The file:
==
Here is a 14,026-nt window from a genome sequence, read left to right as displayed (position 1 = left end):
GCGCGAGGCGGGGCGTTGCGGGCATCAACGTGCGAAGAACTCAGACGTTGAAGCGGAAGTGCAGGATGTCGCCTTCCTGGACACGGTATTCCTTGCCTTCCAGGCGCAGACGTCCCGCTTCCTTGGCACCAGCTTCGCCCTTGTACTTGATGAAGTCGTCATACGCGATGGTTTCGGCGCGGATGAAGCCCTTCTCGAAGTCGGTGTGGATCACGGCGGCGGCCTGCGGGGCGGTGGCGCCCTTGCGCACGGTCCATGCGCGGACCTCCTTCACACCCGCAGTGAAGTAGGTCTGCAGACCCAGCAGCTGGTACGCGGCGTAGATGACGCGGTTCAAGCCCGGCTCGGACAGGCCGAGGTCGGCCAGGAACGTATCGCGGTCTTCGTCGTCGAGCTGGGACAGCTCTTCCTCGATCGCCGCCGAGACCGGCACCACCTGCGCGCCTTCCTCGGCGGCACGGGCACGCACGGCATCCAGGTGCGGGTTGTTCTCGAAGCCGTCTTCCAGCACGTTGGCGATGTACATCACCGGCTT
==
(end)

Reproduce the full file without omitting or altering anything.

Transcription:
Here is a 14,026-nt window from a genome sequence, read left to right as displayed (position 1 = left end):
GCGCGAGGCGGGGCGTTGCGGGCATCAACGTGCGAAGAACTCAGACGTTGAAGCGGAAGTGCAGGATGTCGCCTTCCTGGACACGGTATTCCTTGCCTTCCAGGCGCAGACGTCCCGCTTCCTTGGCACCAGCTTCGCCCTTGTACTTGATGAAGTCGTCATACGCGATGGTTTCGGCGCGGATGAAGCCCTTCTCGAAGTCGGTGTGGATCACGGCGGCGGCCTGCGGGGCGGTGGCGCCCTTGCGCACGGTCCATGCGCGGACCTCCTTCACACCCGCAGTGAAGTAGGTCTGCAGACCCAGCAGCTGGTACGCGGCGTAGATGACGCGGTTCAAGCCCGGCTCGGACAGGCCGAGGTCGGCCAGGAACGTATCGCGGTCTTCGTCGTCGAGCTGGGACAGCTCTTCCTCGATCGCCGCCGAGACCGGCACCACCTGCGCGCCTTCCTCGGCGGCACGGGCACGCACGGCATCCAGGTGCGGGTTGTTCTCGAAGCCGTCTTCCAGCACGTTGGCGATGTACATCACCGGCTT